Warmoth has ruined me for production guitars

Gclef

Member
Messages
2,695
I have also been ruined.... for fender type guitars.

I "built" a tele first, then a strat.

The tele is nice, but I am not really a tele guy.
The strat is absolutely amazing.
Everyone that has played it, likes it. I've had to decline a few offers too.

I did a chambered alder hardtail body with a maple/maple modern neck with ss frets and 59 profile.
Electronics went from hsh to sss w/ a clapton circuit.
Add locking tuners, a roller nut, and battery backplate.

It originally cost me about 1300 with case for the hsh. Add $400 for the electronics swap.

Oh, and its candy tangerine.

So, 1800 bucks after an electronics faux pas.

Try finding THAT anywhere but custom shops!

I built it and it was perfect when I assembled it 12 years ago.
Now? Its naturally reliced.

I will build another strat with a trem this time. I may go with musikraft and mjt for the wood and finishing (I cant believe I am saying this....I want a heavily checked relic finish:hide)
 

ragamuffin

Silver Supporting Member
Messages
243
I'm with you! Once you see what it's like to get everything about a guitar JUST the way you like it, it makes it really hard to go back to compromising on the specs of production guitars. I also love the feel of Warmoth's raw exotic necks and very few production guitars offer that.
 

atarilovesyou

Member
Messages
357
I've tinkered with having a build made, but it would never cure my GAS for actual models of guitar that I would like. Also, I keep trying to build 'the' guitar that will do it all for me. And that's just a recipe for disapointment, from my experience. But it's great if you want a Strat with certain features. Sadly, most of the features I want on an electric aren't available: things like an all access neck joint rather than a heel (even their recessed heel), something like a modern Ibanez. That's my biggest gripe. For those who want a Strat, though, and have it like what you might find from Fender themselves, then it's a no-brainer.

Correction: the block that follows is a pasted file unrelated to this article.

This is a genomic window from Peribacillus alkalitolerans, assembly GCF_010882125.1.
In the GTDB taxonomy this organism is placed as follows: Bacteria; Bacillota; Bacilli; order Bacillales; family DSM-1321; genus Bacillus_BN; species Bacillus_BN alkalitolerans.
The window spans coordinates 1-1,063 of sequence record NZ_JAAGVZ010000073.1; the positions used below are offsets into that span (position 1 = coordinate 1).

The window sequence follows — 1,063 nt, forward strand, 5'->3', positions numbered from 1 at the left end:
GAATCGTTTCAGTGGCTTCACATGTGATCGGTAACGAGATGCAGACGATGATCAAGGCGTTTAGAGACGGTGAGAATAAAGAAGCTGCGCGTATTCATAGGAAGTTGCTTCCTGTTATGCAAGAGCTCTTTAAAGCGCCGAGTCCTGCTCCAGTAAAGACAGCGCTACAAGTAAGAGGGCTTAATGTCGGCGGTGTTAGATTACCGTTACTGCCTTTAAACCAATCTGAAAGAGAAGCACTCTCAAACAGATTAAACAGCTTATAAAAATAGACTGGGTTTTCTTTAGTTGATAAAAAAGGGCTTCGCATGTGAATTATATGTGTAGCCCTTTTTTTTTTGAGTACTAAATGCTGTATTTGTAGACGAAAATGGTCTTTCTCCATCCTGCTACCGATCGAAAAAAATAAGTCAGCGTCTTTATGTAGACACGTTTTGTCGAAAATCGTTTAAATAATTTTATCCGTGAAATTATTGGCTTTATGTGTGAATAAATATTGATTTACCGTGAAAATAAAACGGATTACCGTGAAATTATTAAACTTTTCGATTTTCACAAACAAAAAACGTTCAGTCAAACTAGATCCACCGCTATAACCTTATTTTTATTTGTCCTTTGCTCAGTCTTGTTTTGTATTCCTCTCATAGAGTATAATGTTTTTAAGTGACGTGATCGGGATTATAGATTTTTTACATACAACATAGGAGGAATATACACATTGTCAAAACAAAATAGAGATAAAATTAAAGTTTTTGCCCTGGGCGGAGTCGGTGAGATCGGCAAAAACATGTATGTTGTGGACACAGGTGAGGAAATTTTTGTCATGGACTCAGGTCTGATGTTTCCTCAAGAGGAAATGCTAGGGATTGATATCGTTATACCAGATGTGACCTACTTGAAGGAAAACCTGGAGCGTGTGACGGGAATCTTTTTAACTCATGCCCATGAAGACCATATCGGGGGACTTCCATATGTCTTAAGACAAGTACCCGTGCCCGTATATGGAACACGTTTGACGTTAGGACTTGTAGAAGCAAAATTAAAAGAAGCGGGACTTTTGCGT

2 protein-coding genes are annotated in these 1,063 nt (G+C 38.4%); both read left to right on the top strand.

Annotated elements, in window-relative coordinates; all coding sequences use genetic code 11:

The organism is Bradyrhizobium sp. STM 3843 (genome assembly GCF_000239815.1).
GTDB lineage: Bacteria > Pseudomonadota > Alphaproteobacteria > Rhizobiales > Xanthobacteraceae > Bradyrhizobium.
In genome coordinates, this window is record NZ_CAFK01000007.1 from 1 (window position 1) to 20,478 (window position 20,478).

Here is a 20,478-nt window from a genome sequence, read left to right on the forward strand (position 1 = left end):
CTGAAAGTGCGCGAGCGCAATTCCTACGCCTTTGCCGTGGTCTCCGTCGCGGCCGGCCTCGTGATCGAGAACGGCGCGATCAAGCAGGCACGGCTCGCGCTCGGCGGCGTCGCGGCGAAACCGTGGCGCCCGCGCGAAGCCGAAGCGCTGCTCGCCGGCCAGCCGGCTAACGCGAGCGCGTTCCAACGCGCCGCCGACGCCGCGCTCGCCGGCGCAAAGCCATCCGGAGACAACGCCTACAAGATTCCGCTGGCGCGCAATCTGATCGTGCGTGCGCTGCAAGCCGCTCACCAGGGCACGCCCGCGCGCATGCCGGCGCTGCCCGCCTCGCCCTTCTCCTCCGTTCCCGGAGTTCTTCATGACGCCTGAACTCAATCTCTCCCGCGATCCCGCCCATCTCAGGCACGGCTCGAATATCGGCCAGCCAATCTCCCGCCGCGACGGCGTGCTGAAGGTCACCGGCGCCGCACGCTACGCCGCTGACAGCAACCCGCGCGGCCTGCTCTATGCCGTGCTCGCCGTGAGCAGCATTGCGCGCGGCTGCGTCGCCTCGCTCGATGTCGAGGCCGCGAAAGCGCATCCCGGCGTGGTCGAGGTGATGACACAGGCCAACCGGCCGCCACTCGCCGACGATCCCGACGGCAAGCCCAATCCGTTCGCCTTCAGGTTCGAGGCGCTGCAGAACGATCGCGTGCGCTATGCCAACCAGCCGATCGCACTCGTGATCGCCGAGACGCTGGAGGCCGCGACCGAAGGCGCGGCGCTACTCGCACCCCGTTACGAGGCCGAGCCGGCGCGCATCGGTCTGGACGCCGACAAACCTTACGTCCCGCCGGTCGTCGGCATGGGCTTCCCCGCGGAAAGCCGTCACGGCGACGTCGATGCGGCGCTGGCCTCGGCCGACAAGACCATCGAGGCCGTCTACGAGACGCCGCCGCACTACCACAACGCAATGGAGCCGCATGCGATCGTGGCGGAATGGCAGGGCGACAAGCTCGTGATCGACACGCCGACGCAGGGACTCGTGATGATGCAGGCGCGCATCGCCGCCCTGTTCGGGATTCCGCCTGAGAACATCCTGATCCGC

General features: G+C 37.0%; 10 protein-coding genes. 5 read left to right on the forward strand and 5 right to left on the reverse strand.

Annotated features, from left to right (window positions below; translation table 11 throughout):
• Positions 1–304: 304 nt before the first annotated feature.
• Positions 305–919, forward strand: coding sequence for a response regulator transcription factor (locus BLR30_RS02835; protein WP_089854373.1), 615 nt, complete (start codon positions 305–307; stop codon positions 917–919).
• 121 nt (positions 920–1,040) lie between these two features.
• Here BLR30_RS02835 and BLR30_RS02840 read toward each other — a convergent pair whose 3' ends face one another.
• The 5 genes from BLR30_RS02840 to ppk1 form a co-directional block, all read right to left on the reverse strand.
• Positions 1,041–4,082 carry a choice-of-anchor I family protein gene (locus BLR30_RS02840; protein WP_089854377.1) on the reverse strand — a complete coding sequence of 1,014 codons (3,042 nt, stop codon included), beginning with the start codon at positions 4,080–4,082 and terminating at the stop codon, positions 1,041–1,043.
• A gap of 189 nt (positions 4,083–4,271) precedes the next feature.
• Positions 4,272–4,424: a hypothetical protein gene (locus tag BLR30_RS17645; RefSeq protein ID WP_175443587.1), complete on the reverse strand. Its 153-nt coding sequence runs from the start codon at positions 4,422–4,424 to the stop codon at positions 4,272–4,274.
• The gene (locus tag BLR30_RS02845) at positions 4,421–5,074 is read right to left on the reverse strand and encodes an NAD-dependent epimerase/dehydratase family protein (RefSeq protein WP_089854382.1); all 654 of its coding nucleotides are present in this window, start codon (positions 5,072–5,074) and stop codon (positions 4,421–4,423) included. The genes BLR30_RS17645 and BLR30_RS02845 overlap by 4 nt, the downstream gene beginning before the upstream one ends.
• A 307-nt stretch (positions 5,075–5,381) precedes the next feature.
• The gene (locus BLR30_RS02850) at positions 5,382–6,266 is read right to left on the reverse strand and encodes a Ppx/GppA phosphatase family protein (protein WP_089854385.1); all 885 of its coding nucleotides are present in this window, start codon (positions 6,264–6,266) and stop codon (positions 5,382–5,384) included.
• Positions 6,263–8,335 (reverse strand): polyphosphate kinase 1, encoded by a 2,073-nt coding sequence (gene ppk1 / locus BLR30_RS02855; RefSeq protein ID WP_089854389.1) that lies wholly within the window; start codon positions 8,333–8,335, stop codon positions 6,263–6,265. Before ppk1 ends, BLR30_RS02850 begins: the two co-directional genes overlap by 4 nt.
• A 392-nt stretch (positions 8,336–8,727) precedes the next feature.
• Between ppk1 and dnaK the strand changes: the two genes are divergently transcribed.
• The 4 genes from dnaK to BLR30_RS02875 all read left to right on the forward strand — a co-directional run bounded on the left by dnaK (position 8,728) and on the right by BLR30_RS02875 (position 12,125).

Steadfastly

Member
Messages
2,603
You are obviously interested in guitars, not the names on them. Custom building is the only way in most cases to get what you want and you can usually get it at a discount price. Many will argue that the resale value will cost you money but I think many of the ones that state that are selling their guitars because they don't really have what they want. When you do a custom, you hold onto it because it is what you want. Selling it is not something you think about; playing it is.
 

Alan Wolf

Silver Supporting Member
Messages
389
How's the fret work? I've heard that they can have sharp ends.
Not any worse than most US Fenders or Gibsons that hang on shop walls. Same with the overall fretwork. If you’re gonna put it together yourself, dressing the fret ends is part of what you will want to do, if you want to get a great guitar. I’ve built two from Warmoth parts, and to my joy, they get played as much as my Collings 290 and Grosh Electratone. My ends are still not up to Grosh’es standards, but very little out there is.
 

scr@tchy

Senior Member
Messages
3,899
Im in your camp but I don't have the money to risk on not liking a from scratch build's end result. So I just bought a used one that sounds acoustically the way I need and redo the electronics and aesthetics ,and it always works for me to where I don't feel I'm missing anything when I play an expensive rack guitar. The last one I did is of the best electrics I've played. If I get another electric I'd have to go this route again because of how I like the electronics to be. Having said that there are a couple of guitars from the past that I've always wanted for nostalgic reasons so I can't say I'll never buy a rack guitar again, I'm looking at you 80s Peavey T series.
 

Chad-Jag

Silver Supporting Member
Messages
72